On Monday, Nov. 17, 2008, the Department of Labor (DOL) published the long-awaited revisions to the Family and Medical Leave Act (FMLA). After years of discussion and an extensive comment period, the new regulations provide a few significant changes, as well as many clarifications and minor adjustments in FMLA administration. All covered employers must adapt their policies to be in compliance when the new regulations go into effect on Jan. 16, 2009. This alert deals with the changes that do not relate to the new military caregiver notices.

Eligible Employees. The DOL revised the method of calculating the time period served by an employee to determine eligibility. To be an eligible employee, one must have worked 1,250 hours in twelve months. Under the new regulations, employers must consider employment periods prior to a break in service of up to seven years, and even longer if the break is due to military service, when calculating the number of months of employment. The practical impact of this change is not only that employers must adjust the manner of determining eligibility, but also that records may need to be retained for longer periods of time to allow computation of prior periods of employment.

Serious Health Condition. The DOL did not make any major changes to the definition of a serious health condition. However, the regulations do clarify that an employee seeking leave who is suffering from a period of incapacity for more than three days must make two visits to a health care provider, and the first visit must occur within seven days of the first day of incapacity. Likewise, those serious health conditions requiring a regimen of continuing treatment must also be combined with a visit to a health care provider within seven days of the start of the period of incapacity.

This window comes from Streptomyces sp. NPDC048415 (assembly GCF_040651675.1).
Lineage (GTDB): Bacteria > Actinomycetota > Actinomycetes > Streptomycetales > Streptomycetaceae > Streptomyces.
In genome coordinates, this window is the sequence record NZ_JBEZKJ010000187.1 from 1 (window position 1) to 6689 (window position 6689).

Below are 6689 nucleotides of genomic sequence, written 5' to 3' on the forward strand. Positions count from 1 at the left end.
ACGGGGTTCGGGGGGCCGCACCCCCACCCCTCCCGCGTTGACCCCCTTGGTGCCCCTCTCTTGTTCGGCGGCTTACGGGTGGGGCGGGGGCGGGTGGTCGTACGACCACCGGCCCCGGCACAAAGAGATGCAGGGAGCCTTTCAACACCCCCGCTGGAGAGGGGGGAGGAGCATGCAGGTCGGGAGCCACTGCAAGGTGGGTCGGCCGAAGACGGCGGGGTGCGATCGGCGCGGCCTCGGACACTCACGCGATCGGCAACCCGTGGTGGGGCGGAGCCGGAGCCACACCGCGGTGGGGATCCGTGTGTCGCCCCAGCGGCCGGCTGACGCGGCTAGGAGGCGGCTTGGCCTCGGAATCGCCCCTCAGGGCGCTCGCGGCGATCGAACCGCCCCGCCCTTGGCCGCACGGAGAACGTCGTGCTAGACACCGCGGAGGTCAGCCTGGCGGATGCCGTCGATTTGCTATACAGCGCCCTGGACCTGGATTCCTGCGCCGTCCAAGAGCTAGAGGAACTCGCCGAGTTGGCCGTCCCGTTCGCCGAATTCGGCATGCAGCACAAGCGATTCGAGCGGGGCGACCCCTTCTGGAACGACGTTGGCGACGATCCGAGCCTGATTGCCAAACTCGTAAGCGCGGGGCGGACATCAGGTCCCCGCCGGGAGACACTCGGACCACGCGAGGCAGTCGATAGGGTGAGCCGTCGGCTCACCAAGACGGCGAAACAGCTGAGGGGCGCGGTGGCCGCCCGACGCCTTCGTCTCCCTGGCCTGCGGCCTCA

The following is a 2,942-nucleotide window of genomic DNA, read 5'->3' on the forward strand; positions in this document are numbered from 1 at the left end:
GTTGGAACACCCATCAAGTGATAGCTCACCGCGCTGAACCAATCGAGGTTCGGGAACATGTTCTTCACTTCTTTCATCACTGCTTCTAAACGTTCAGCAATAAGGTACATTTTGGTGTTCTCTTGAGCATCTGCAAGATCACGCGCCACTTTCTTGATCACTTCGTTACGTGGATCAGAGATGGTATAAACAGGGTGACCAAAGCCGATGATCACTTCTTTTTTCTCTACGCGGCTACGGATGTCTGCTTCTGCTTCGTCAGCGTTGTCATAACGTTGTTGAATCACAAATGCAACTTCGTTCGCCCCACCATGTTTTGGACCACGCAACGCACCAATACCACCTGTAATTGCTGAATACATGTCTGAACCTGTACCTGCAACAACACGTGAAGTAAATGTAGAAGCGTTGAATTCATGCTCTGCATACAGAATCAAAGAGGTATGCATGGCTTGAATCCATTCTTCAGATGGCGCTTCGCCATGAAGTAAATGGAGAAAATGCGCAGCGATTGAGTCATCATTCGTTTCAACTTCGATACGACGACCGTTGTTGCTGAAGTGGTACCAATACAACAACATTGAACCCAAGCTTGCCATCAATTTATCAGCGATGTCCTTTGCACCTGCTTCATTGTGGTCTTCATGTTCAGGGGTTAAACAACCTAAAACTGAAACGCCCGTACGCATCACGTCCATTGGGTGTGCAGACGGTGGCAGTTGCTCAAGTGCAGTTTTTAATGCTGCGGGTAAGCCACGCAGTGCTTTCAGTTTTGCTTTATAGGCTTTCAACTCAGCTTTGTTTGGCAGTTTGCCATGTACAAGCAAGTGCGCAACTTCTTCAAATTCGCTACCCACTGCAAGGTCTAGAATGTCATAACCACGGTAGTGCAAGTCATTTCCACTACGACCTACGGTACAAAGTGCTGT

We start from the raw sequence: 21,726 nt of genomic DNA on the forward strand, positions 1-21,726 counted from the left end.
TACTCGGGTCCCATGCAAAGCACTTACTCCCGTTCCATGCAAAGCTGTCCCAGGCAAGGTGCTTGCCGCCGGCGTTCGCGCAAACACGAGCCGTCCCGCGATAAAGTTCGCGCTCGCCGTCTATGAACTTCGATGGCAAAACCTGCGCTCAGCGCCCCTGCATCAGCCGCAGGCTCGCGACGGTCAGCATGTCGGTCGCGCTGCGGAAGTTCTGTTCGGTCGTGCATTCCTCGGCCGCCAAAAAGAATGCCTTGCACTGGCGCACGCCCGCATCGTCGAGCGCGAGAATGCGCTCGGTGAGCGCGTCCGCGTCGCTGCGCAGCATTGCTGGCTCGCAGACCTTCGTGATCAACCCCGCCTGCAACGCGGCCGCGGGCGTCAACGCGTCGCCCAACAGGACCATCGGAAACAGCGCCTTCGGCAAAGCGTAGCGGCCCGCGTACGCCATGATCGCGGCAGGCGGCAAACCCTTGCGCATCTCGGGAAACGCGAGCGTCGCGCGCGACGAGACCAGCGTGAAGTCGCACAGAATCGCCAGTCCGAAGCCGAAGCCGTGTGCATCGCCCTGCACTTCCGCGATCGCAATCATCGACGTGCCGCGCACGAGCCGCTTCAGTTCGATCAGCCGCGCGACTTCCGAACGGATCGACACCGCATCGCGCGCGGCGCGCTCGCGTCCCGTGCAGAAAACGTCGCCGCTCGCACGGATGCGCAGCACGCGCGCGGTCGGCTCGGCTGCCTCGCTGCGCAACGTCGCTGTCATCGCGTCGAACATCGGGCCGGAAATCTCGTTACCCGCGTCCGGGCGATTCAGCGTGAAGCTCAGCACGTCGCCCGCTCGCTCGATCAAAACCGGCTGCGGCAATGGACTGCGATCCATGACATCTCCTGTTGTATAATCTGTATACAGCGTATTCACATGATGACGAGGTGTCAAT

Certification. The certification requirements have also been clarified under the revised regulations. Employers may now contact a health care provider directly, rather than through a health care practitioner, to confirm or clarify a certification provided by the employee. The right of contact is not unlimited, however, and must be restricted to the employer’s human resources professional, management, or leave administrator, or to a health care provider. Under no circumstances may an employee’s direct supervisor be the person contacting the health care provider. Small businesses must be especially vigilant when making contact with the health care provider to ensure that the employee’s direct supervisor is not making the contact, as supervisors are often members of a company’s management or human resources team. In addition, any request for recertification or additional information must be made in writing by the employer, and must specify the deficiency in the certification.

Employer's Notice Obligations. The revisions to the employer’s notice obligations are especially important in ensuring compliance with the revised regulations. The FMLA now requires employers to issue four mandatory notices. As an initial matter, employers are still required to issue a general notice of FMLA rights, including hanging a poster in a common area and including the FMLA information in the company handbook. If no handbook is provided to employees, then all employees must be provided a specific FMLA notice upon hire.

Employers must provide an “Eligibility Notice” to all employees who may be in need of FMLA leave within five business days of learning of the need for leave. This notice must specify whether the employee is or is not eligible for leave and if not, must specify at least one reason why the employee is ineligible. While the notice is more substantive, the new regulations provide an extension of the need to designate from two days to five.